Demos says most of the work done by the DWP could be “carried out more effectively” by other Whitehall departments.

Focussing on the immediate term, the report warns reforms won’t succeed without shifts in perception sufficient to counteract the “latent levels of distrust towards the DWP “that claimant groups hold, citing “difficult and distressing” distressing interactions with the DWP in Jobcentres or benefits assessments.

And public communications from the DWP over recent years have often not helped the situation, the report says, focusing more on tackling fraud and cutting costs than on providing positive and empowering support.

Certain ‘harder-to-help’ groups, such as ill and disabled people, have felt “particularly targeted” by this rhetoric, the report says.

In a dismissive response, the DWP – repeatedly accused of arrogance, callousness and intransigence in the face of evidenced failings – called the report “misguided.”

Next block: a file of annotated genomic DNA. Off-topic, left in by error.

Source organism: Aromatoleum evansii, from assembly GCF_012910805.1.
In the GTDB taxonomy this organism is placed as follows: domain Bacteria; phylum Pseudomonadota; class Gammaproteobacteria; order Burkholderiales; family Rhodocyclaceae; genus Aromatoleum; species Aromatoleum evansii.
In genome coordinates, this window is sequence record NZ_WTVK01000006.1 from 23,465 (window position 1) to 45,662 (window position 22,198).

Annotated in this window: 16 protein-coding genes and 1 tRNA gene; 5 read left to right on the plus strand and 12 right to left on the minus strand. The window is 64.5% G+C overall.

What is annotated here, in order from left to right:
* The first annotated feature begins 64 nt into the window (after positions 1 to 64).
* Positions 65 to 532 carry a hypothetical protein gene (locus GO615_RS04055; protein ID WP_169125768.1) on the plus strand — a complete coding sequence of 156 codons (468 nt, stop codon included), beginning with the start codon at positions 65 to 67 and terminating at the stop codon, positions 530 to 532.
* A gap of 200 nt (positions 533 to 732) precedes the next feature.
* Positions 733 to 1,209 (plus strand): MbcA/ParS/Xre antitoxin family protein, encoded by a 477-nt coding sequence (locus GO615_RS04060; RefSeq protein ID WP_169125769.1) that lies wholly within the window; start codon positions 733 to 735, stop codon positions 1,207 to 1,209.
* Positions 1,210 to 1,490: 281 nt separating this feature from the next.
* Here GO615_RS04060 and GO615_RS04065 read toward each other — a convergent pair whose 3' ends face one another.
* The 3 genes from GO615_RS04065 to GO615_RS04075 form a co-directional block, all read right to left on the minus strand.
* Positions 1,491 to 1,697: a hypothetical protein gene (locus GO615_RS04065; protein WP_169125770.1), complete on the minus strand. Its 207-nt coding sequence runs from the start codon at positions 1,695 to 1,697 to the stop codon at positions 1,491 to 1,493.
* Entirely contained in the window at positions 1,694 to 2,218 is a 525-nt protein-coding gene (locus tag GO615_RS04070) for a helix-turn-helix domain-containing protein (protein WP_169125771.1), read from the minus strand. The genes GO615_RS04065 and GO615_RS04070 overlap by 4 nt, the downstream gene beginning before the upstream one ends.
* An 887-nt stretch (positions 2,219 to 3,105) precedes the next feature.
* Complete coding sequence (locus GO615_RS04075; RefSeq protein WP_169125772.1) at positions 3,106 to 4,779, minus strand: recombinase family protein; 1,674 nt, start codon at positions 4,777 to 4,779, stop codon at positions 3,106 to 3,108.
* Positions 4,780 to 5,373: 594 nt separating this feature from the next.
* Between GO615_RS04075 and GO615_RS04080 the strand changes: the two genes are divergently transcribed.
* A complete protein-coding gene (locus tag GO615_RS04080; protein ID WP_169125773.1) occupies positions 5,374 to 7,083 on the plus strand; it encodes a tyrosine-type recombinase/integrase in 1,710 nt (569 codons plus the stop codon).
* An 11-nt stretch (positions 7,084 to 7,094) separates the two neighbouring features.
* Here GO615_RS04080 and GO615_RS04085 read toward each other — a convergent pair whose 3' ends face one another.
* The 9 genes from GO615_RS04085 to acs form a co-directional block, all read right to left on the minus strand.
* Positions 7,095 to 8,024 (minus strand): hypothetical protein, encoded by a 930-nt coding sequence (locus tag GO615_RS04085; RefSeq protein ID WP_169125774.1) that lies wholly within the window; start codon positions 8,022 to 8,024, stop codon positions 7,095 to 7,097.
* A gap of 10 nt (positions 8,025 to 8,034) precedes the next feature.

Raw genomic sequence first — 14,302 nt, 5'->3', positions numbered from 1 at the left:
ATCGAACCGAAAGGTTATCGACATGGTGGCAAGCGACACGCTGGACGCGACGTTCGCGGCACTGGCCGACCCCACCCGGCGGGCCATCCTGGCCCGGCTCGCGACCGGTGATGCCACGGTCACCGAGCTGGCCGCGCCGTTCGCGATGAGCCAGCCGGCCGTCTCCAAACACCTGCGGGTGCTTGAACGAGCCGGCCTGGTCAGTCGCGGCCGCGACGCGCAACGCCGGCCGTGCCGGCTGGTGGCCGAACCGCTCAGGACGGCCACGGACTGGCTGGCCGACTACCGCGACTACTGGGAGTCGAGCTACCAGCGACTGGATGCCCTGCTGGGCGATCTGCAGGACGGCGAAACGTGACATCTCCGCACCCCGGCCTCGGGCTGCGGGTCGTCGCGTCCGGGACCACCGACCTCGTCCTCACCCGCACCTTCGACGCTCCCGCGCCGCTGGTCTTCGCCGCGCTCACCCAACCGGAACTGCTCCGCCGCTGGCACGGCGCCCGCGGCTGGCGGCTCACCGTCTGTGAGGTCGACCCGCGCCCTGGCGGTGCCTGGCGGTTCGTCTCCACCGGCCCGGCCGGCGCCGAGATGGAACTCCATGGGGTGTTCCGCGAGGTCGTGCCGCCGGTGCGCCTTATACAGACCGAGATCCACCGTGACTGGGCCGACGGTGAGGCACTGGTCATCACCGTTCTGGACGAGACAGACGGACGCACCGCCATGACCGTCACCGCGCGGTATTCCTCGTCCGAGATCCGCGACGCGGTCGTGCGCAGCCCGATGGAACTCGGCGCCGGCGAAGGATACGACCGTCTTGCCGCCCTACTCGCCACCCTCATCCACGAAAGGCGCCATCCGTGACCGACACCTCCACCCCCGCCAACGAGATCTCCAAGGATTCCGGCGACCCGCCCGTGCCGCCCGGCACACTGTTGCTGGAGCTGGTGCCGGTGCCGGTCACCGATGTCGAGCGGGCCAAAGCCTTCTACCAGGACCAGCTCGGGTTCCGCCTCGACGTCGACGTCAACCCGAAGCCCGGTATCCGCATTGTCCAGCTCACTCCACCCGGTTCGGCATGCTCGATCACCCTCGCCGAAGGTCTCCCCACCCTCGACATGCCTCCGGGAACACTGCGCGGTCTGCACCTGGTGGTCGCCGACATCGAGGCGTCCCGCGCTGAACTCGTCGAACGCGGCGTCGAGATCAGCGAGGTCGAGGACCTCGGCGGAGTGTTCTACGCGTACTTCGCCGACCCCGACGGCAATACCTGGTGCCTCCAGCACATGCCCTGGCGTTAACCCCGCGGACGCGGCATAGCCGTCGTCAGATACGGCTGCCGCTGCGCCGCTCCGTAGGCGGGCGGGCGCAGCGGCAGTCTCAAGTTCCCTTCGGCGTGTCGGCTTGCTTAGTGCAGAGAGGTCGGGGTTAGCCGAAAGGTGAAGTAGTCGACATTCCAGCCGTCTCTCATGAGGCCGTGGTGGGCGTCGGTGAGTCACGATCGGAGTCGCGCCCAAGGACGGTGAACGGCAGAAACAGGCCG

Tom Pollard, the report’s author, spent 18 months at the DWP on secondment from mental health charity Mind.

By the end of his time there he concluded that the DWP is” institutionally and culturally incapable” of making the reforms needed to achieve such a shift in outcomes for ill and disabled people, or for ‘harder-to-help’ groups more widely.

Because of the narrow parameters of thinking among officials, I came to the conclusion that more radical reform would have to be driven at a political level.

However, this would require a bold political agenda and strength of conviction that I saw little evidence of during the comings and goings of three Secretaries of State and multiple Ministers in the 18 months I was at the department, said Pollard.

“Even where Ministers did ask pertinent questions of officials, the response was muted by the limited internal policy debate and the sense of ownership and responsibility over operations.